Provost's Wisteria floribunda (see blog entry for 30th January 2017 for the after pruning photo)

Wisteria sinensis (Back Of The Cottages, 24th April 2017)

Introduced to England in the 19th Century, it is unknown when the old, mature specimens in the college gardens providing this wonderful display were actually planted, but who ever planted them, thank you. With gratitude to the gardening team of old for their vision, the current team have continued to plant new varieties of wisteria over the last few years, hopefully to be enjoyed by the staff, fellows, students, visitors and future generations to the college over the next 100 years.

Wisteria brachybotrys 'Murasaki Kapitan'

The old, mature specimens in the gardens are:
  •  Wisteria floribunda (Japanese Wisteria), its long racemes of flowers appear at the same time as the leaves and its stems twine clockwise.
  •  Wisteria sinensis (Chinese Wisteria), its short racemes of flowers appear before the leaves and its stems twine anticlockwise.
The five new wisteria are:
  •  Wisteria brachybotrys 'Murasaki Kapitan', short racemes of fragrant deep violet flowers (Silky Wisteria from Japan with silky hairs on the leaves)
  • Wisteria brachybotrys 'Showa-Beni', short racemes of strong pink flowers (Silky Wisteria from Japan with silky hairs on the leaves).
  •  Wisteria floribunda 'Schiro Kapitan Fuji', short racemes of pure white flowers
  •  Wisteria floribunda x sinensis 'Burford', long racemes of lilac blue and purple flowers
  •  Wisteria floribunda 'Shiro-noda', long racemes of  white flowers
These new plants will be trained against the walls and railings as there ancient cousins were and, in time, will add to the already spectacular display. 

Wisteria brachybotrys 'Showa-Beni'

Wisteria floribunda 'Schiro Kapitan Fuji'
Wisteria floribunda 'Burford'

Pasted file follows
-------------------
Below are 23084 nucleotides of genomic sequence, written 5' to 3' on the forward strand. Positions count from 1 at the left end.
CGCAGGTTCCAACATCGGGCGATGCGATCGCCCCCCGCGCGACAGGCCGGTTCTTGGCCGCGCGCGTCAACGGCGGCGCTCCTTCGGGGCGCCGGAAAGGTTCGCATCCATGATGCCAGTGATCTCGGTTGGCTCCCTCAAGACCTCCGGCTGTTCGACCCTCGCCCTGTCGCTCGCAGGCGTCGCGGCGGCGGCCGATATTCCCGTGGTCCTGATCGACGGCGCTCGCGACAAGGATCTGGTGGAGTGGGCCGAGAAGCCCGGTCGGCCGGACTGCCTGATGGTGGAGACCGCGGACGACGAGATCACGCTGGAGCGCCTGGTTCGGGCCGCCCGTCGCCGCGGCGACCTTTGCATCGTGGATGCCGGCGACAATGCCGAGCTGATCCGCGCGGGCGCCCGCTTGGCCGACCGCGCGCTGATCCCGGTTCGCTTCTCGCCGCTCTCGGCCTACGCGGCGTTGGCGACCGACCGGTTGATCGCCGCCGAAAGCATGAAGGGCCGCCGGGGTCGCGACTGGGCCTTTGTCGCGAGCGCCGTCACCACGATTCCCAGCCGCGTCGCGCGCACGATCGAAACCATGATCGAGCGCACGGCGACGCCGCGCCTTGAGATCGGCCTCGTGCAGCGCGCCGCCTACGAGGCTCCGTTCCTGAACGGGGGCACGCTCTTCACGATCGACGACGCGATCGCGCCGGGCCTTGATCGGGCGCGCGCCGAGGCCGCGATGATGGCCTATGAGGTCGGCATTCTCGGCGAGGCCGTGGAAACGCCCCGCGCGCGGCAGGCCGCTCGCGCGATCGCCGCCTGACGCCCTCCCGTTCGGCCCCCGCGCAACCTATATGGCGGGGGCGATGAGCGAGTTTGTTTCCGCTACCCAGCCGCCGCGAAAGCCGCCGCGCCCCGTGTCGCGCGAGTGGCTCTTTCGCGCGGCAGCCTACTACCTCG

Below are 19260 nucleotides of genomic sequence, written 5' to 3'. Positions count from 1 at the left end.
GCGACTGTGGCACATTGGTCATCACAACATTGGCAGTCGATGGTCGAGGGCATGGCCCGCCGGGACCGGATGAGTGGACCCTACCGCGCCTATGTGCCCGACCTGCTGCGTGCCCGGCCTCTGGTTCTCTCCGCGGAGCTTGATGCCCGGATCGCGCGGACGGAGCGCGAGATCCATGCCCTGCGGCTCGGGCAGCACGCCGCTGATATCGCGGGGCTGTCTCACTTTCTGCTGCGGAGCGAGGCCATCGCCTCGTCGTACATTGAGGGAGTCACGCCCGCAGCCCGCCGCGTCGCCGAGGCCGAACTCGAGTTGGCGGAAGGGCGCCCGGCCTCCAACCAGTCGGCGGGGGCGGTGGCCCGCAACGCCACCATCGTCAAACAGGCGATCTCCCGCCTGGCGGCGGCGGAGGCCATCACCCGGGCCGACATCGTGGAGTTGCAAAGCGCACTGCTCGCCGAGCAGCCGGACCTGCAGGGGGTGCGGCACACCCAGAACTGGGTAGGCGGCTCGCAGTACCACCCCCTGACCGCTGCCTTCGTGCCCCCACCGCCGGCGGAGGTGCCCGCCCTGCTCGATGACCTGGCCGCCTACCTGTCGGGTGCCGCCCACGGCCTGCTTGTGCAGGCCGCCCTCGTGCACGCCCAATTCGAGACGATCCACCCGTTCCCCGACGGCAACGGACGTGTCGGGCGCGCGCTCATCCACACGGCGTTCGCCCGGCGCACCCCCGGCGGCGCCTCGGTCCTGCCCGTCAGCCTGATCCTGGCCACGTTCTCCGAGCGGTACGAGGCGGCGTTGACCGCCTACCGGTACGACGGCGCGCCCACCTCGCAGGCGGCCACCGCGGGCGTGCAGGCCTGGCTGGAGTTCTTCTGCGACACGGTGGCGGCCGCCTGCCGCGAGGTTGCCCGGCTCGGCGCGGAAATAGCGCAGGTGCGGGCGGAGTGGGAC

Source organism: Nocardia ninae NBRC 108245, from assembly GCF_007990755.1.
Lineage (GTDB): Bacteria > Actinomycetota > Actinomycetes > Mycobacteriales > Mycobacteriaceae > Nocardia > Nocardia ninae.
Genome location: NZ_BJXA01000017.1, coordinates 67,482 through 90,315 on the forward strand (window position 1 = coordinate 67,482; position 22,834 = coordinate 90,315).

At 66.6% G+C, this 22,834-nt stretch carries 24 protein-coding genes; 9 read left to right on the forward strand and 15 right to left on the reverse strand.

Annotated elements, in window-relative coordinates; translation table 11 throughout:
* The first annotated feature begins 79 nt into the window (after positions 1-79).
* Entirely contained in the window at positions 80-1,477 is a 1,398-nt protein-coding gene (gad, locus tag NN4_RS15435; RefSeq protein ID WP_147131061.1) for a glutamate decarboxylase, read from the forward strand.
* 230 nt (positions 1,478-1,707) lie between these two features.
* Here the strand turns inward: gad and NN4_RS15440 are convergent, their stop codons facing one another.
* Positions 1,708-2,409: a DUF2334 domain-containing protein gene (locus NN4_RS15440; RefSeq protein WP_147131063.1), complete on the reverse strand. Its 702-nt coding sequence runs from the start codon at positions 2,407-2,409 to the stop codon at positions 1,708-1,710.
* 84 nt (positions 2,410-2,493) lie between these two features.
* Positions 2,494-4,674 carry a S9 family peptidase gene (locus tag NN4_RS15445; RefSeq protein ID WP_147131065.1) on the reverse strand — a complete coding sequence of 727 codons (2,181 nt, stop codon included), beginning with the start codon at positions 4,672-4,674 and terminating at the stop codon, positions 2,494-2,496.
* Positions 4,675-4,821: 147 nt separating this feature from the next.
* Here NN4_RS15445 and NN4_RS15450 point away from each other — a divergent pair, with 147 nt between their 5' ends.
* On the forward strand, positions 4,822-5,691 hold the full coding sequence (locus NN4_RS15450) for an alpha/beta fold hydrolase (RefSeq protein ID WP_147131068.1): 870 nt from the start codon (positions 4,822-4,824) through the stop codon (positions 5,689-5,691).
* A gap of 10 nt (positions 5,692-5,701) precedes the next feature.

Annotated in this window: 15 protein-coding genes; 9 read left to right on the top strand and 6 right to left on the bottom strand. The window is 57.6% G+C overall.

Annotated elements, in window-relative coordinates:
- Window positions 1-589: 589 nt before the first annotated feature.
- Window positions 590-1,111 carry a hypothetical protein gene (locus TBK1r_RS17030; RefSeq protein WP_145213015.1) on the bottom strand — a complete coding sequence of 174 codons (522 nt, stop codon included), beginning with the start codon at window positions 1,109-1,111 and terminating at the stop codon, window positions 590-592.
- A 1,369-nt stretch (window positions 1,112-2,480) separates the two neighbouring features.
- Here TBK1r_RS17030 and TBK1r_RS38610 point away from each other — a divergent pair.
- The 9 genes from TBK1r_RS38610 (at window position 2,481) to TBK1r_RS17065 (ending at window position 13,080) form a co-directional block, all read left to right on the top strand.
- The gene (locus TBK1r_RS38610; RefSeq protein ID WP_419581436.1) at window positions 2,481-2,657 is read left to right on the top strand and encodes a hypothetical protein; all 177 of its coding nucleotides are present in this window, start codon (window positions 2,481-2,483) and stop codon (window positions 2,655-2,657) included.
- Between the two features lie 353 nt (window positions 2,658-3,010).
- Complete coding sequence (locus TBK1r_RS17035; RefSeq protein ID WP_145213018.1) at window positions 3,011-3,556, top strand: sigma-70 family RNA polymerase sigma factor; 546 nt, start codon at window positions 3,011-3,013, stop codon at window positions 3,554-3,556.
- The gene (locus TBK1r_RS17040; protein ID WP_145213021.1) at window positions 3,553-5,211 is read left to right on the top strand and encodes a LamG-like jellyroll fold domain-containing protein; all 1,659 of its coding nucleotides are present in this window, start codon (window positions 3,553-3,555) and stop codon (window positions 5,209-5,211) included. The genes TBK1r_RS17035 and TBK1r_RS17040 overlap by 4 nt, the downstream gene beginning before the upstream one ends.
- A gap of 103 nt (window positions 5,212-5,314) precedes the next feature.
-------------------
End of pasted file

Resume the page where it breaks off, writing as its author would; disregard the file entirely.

Wisteria floribunda 'Shiro-noda'

Tuesday, 16 May 2017

From Lavender To Bearded Iris

Nuffield Border (Left)

Nuffield Border (Right)

The lavender in the borders in front of the Nuffield Builing have been looking rather scruffy for some time despite the best efforts of the team to keep them looking a neat and tidy hedge. Now very woody and brittle the decision has been made to remove it and replace it with something completely different, Bearded Iris, Agapanthus and Nerine.

Woody And Brittle Lavender

Removing The Lavender
The work to change the border started today with the removal of the lavender and the weed suppressing membrane. The top dressing of gravel was dug in to the soil, then raked level ready for planting as the lavender was taken to the chipper for chipping.

Weed Suppressing Membrane And Gravel

Trailer Of Lavender

The Iris Swathe Through The Gravel

The iris, given to the college by the Oxford Botanic garden last year, see blog entry for the 21st July 2016 'Washing Bearded Iris', were placed out in a swathe along the gravel and then planted with the rhizome above ground and facing south as much as possible, they love to feel the heat of the sun. The Agapanthus and Nerine will be planted in the next few week.

Planting The Iris

South Facing Rhizome

The New Iris Border

Bearded Iris 'Wabash' In Flower